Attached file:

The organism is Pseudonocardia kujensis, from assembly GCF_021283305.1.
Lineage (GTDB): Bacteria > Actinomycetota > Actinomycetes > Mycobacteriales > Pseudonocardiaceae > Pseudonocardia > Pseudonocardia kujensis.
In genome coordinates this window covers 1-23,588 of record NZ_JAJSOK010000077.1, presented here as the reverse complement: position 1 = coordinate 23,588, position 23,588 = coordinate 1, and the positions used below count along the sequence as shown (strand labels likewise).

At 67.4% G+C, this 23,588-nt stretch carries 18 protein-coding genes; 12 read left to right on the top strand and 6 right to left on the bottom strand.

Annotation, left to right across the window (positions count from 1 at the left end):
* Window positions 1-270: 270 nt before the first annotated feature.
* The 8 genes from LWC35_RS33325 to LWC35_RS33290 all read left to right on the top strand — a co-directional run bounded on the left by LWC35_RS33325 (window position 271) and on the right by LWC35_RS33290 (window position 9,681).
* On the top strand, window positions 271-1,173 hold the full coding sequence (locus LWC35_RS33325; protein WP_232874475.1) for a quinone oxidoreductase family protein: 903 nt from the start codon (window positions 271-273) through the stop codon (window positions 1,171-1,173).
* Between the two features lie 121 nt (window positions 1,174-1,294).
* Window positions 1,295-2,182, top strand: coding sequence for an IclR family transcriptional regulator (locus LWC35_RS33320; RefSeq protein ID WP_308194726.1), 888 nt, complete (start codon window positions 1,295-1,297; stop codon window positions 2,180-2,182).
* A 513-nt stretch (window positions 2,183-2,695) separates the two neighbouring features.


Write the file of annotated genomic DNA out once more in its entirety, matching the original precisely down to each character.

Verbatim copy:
The organism is Pseudonocardia kujensis, from assembly GCF_021283305.1.
Lineage (GTDB): Bacteria > Actinomycetota > Actinomycetes > Mycobacteriales > Pseudonocardiaceae > Pseudonocardia > Pseudonocardia kujensis.
In genome coordinates this window covers 1-23,588 of record NZ_JAJSOK010000077.1, presented here as the reverse complement: position 1 = coordinate 23,588, position 23,588 = coordinate 1, and the positions used below count along the sequence as shown (strand labels likewise).

At 67.4% G+C, this 23,588-nt stretch carries 18 protein-coding genes; 12 read left to right on the top strand and 6 right to left on the bottom strand.

Annotation, left to right across the window (positions count from 1 at the left end):
* Window positions 1-270: 270 nt before the first annotated feature.
* The 8 genes from LWC35_RS33325 to LWC35_RS33290 all read left to right on the top strand — a co-directional run bounded on the left by LWC35_RS33325 (window position 271) and on the right by LWC35_RS33290 (window position 9,681).
* On the top strand, window positions 271-1,173 hold the full coding sequence (locus LWC35_RS33325; protein WP_232874475.1) for a quinone oxidoreductase family protein: 903 nt from the start codon (window positions 271-273) through the stop codon (window positions 1,171-1,173).
* Between the two features lie 121 nt (window positions 1,174-1,294).
* Window positions 1,295-2,182, top strand: coding sequence for an IclR family transcriptional regulator (locus LWC35_RS33320; RefSeq protein ID WP_308194726.1), 888 nt, complete (start codon window positions 1,295-1,297; stop codon window positions 2,180-2,182).
* A 513-nt stretch (window positions 2,183-2,695) separates the two neighbouring features.